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As I have traveled around this country participating in education conferences I have made several observations in regard to the effects of the Internet and social media on various levels of education as a profession, as an industry, and as an institution. These are often the topics of sessions at education conferences that draw thousands of educators in to look at, examine, talk over, consider, and move on. This all takes time and has been going on since tech was first introduced to education in various forms as tools for learning. It may be time to step back and look at the bigger picture.

As technology advances there are consequences for many industries that either fail to adapt, or whose product is replaced by what technology offers. Horse drawn carriages were replaced by horseless carriages. Typewriters were replaced by word processors. Instamatic cameras were replaced by digital cameras, which are now being replaced by cell phones. Photographic film is not found in any of the millions of stores from which it was previously sold in mass quantities. The news cycle no longer faces deadlines because of 24-hour news cycles. Newspaper and magazine stands have only a fraction of the offerings they had even five years ago. There is no longer a Kodak, Polaroid, Underwood Typewriter, or Newsweek magazine. They were all giants taken out by technology.

With all that, we as educators should have learned from all the examples of those industries that preceded us as victims in the advancement of technology. Why is education so slow in making decisions that would employ tech rather than resist it. Kodak was huge. It was in the “too big to fail” category. Its products included cameras, but its main product was film. Once digital photography moved into the industry it was a very short run to ruin.

The product of education is content. My path of reasoning must be getting clear about now. The key to content was always held by the academics to be shared by those who attended and prevailed in the education system. Teachers were the content experts. The Internet has now strained the value of content experts. Few content experts will ever be able to retain and command the content held by the power of the Internet. The shift that should take place in education is to teach students the skills to responsibly and critically access that content in order to create additional content.

We shouldn’t be guided by the demands of industry to teach skills that may not be in existence over the course of a student’s academic career. The idea that business can best direct the needs of learners is surpassed by the fact that business will only direct education to meet the present needs of business.

If education is to direct its own path and avoid becoming as irrelevant as a film company in a digital world, as educators we need to change. We can’t continue contemplating the use of technology for the sake of protecting our comfort zones. We need to update and restructure the way we administer Professional Development. We need to employ strategies to incorporate social media for collaboration. We need to better understand how to use technology to help us do what we do best even better. Our professional organizations need to move from the models of the past and lead teachers through professional development, discussion, and collaboration to a deeper understanding of their profession in a modern world. We are not a profession of the 1800’s, yet in many ways we carry ourselves and approach it that way. This to must change.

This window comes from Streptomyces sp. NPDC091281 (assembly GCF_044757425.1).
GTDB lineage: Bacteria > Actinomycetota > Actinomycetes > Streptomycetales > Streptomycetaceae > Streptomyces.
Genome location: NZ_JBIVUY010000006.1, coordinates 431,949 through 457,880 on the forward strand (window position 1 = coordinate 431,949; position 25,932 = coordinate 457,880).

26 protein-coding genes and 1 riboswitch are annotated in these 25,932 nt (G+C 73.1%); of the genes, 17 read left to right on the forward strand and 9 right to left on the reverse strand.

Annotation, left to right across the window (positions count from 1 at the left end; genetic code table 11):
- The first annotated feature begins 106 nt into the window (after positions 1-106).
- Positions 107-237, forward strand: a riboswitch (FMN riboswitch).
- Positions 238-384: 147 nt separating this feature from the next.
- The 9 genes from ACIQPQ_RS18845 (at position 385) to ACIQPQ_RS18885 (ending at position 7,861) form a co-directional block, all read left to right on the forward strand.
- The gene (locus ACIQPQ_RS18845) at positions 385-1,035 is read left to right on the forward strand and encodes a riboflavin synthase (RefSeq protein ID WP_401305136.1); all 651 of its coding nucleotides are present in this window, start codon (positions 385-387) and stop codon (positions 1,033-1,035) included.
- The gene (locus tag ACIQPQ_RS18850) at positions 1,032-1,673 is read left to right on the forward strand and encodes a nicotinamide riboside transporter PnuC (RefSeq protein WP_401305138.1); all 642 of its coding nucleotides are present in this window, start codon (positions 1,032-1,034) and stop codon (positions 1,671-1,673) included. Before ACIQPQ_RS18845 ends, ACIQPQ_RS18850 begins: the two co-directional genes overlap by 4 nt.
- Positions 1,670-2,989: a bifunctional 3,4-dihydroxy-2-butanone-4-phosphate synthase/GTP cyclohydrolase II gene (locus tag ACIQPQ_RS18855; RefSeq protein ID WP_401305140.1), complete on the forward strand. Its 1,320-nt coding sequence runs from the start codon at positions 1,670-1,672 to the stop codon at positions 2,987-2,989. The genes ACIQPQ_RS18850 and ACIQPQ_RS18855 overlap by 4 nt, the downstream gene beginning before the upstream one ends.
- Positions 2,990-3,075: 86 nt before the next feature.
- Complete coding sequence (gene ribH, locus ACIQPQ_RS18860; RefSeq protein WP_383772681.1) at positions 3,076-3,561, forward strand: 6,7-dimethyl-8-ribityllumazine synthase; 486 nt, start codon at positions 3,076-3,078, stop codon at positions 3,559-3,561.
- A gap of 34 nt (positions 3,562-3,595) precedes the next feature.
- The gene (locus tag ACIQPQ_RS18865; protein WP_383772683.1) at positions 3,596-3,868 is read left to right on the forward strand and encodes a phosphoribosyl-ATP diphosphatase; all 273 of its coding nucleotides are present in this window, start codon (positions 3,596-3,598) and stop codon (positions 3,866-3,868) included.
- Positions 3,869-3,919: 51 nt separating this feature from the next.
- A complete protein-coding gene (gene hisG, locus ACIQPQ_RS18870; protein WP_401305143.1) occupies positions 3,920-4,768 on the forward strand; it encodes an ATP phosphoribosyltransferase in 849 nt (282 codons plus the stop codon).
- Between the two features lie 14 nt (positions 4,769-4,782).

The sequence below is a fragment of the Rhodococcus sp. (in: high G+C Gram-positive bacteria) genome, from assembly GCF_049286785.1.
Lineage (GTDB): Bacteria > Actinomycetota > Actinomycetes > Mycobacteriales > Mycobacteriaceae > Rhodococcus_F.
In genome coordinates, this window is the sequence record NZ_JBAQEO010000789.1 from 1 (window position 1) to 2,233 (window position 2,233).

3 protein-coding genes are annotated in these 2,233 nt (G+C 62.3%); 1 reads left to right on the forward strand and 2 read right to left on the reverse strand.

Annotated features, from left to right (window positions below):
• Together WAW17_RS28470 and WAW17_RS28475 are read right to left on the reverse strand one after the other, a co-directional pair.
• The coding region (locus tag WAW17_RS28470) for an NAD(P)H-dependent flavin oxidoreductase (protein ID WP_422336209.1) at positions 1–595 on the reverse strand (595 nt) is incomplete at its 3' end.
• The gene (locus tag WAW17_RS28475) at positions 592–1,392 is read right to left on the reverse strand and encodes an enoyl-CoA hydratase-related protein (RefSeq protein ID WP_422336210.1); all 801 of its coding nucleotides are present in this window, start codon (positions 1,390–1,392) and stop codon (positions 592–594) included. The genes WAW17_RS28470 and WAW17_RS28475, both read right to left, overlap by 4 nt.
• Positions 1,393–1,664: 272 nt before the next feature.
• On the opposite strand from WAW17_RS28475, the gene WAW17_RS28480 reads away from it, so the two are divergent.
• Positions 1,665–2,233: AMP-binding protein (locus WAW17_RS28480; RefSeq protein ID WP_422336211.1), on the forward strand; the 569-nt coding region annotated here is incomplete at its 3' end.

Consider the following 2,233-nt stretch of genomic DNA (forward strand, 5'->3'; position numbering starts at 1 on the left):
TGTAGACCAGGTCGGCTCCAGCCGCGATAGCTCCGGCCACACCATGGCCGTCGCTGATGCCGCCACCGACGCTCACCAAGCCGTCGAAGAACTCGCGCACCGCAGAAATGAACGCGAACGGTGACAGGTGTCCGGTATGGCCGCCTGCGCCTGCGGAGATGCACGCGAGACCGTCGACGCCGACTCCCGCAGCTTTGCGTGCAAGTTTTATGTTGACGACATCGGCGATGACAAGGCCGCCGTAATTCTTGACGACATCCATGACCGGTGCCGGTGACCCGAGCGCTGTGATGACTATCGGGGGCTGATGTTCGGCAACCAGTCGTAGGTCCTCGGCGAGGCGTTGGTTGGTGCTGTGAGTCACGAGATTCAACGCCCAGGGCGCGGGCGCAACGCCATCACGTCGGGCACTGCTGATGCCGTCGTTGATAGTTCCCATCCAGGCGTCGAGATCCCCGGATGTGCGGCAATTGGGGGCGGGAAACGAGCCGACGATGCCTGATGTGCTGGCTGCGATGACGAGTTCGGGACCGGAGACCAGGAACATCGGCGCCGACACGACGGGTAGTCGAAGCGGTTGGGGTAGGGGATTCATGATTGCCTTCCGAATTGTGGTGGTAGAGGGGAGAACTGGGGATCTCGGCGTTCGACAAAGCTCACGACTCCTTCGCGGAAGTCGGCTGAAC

Professional development is a necessary component of the teaching profession. It must be part of every teacher’s workweek. It needs to be prioritized, funded and supported with time. Too many educators have no idea how much they do not know about their own profession. This will require a good amount of directed professional development, which is never popular with educators. Technology has changed things and continues to do so at an incredible rate of speed. If educators are to be effective they must be relevant. If harnessed, technology can be used to our advantage with proper training. If ignored, or not taken seriously by the entire profession, it could very well make educators irrelevant. Our education system is not too big to fail.

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After a marathon attendance at a number of education conferences this year I have stored up many observations on the approach these conferences use to engage educators in their profession. Since I began attending them over 35 years ago I do have some historical perspective. More often than not my experience on the planning of the “Education Conference” is: So it is written, so it shall be done! Many reshuffle the deck and deal out the same old hands. If we always plan conferences on what worked last year, progress will never catch up to relevance.

In our technology-driven society we have come to recognize that our students are learning differently. I would suggest that our educators are learning differently as well. That difference needs to be addressed by the conferences that help educate our educators. The reasons we as educators are reflecting and changing our methods of education to meet the needs of our students are the very reasons education conferences need to change to meet the needs of our changing educators. Resistance that we too often provide does not prevent the fact that there comes a time when we just must reinvent the wheel.